Derek Chauvin pleads guilty in federal court to violating George Floyd's civil rights
By Evan Perez and Adrienne Broaddus, CNN
(CNN) -- Derek Chauvin, the former Minneapolis police officer who was convicted in April on state murder charges for killing George Floyd, pleaded guilty to federal civil rights charges at a change of plea hearing Wednesday in US District Court in St. Paul, Minnesota.
Chauvin also admitted guilt in a separate case in which he was accused of using similar tactics on a Minneapolis 14-year-old in 2017.
As part of the plea agreement, prosecutors are requesting that Chauvin be sentenced to 300 months in prison, or 25 years, to be served concurrently with his 22 and a half year sentence on state murder charges.
Separate from his state murder case, Chauvin was charged in two federal indictments related to his policing. First, he was accused of two counts connected to Floyd's death, including depriving Floyd's right to be free from "unreasonable seizure, which includes the right to be free from the use of unreasonable force by a police officer."
He also was charged in a second indictment for an incident in which he allegedly used similar tactics on a Minneapolis 14-year-old in September 2017. The indictment alleged that he held the teenager by the throat, struck him in the head with a flashlight and held his knee on the neck and upper back of the teenager even after the teen was lying prone, handcuffed and unresisting.
He had pleaded not guilty to the federal charges in September. Chauvin's attorney did not respond to a request for comment.
Chauvin's courtroom appearance came nearly 18 months after the former officer held his knee on Floyd's neck and back for 9 minutes and 26 seconds while the 46-year-old Black man, handcuffed and lying prone in the street, gasped for air and told Chauvin and other officers, "I can't breathe."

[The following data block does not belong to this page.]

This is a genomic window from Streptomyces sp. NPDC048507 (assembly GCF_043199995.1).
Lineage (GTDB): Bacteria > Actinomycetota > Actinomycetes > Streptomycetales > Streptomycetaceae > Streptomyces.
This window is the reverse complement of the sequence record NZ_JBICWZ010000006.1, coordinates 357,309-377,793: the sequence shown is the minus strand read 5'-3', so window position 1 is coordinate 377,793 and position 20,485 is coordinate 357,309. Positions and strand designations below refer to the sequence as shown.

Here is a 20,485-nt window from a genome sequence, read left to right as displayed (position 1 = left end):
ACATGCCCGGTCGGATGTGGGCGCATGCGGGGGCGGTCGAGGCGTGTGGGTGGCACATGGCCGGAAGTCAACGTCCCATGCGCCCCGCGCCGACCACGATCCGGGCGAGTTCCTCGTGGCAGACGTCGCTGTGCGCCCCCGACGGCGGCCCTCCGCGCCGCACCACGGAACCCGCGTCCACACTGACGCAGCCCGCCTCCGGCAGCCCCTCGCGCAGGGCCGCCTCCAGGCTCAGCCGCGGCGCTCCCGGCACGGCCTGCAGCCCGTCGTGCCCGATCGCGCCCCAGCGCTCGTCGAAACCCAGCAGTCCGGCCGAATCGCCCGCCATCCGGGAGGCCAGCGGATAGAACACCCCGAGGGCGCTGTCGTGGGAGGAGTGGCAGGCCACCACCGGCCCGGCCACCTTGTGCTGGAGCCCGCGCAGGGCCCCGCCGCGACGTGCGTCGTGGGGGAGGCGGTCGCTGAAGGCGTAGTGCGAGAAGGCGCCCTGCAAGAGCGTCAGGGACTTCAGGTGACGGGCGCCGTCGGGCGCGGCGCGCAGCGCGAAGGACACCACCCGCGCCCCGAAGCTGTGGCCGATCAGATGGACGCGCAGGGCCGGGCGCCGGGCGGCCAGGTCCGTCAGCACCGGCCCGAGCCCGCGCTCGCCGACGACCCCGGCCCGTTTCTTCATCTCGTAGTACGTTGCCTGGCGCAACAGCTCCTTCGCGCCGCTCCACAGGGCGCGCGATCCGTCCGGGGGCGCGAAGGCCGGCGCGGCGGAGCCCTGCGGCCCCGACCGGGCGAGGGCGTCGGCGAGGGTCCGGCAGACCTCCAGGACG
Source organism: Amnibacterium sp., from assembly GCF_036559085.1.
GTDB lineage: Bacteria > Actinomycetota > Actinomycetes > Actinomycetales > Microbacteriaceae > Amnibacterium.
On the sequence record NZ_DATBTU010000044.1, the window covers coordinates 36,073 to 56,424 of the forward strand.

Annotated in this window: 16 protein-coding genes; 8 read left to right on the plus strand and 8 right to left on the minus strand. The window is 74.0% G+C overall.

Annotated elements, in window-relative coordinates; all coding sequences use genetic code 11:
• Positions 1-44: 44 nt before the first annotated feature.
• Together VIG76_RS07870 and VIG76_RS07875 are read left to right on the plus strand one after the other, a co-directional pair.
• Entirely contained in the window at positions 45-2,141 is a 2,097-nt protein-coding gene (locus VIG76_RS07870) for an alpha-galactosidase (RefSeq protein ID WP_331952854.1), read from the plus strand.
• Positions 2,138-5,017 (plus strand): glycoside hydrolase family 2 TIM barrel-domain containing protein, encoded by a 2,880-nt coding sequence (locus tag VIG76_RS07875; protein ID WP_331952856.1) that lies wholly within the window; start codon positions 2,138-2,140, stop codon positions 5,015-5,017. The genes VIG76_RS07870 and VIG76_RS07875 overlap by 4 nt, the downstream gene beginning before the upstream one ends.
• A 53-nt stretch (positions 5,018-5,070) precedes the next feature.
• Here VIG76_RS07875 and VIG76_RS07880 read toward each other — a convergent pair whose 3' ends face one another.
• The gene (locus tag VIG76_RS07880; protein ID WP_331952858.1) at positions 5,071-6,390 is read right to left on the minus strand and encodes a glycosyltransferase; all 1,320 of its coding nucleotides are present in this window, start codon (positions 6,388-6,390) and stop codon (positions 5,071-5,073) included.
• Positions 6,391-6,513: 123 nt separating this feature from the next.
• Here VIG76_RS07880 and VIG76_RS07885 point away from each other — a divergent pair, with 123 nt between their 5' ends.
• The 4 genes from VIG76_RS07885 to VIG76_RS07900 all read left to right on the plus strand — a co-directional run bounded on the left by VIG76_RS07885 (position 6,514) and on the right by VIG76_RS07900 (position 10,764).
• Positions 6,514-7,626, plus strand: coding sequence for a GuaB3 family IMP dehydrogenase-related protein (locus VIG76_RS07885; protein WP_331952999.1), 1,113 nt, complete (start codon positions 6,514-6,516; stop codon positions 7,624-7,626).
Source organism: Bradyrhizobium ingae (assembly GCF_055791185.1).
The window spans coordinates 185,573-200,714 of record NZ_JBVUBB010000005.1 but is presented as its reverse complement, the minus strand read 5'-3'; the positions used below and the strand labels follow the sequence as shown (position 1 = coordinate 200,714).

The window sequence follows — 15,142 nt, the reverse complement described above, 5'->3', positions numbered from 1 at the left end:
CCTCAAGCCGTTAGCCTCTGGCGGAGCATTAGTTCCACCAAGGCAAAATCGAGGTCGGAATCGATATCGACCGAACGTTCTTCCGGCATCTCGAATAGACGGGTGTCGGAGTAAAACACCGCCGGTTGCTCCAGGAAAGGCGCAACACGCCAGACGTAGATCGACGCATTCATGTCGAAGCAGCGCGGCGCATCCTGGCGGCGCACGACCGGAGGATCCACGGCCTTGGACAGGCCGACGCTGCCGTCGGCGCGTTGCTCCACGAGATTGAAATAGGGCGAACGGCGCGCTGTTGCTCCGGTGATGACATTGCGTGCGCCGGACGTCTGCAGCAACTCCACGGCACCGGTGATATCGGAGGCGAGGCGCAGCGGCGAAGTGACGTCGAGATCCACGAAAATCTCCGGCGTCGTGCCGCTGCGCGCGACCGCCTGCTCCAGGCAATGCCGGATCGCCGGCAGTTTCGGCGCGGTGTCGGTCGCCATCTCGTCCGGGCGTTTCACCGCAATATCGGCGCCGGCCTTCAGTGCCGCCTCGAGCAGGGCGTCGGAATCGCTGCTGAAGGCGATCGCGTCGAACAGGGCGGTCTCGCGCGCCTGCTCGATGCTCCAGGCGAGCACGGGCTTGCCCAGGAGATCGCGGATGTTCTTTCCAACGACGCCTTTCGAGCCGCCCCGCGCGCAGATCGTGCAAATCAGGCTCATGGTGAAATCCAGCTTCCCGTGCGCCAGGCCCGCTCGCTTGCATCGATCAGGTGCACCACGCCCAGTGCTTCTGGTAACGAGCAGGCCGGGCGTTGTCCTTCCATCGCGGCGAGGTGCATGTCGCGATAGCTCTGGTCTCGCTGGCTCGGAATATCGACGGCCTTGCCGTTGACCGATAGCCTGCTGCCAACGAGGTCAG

Floyd's death on May 25, 2020, sparked protests nationwide against police brutality and racial injustice. In April, Chauvin was convicted of second-degree unintentional murder, third-degree murder and second-degree manslaughter for Floyd's death and was sentenced to 22 and a half years in state prison.
Under Minnesota law, Chauvin will have to serve two-thirds of his sentence, or 15 years, and then will be eligible for supervised release for the remaining seven and a half years.
The federal indictment, unsealed in May, alleges Chauvin and his ex-colleagues of wrongdoing the day Floyd died.
Chauvin and former officers Tou Thao, J. Alexander Kueng and Thomas Lane were charged with deprivation of rights under color of law for allegedly failing to give Floyd medical aid, the indictment states. Thao and Kueng are also accused of failing to intervene in Chauvin's use of unreasonable force, according to the federal indictment.
Thao, Kueng and Lane pleaded not guilty to the charges in September.
Thao, Kueng and Lane still face state charges of aiding and abetting second-degree murder and aiding and abetting second-degree manslaughter in Floyd's death. They have pleaded not guilty. That trial is currently set for March 2022.
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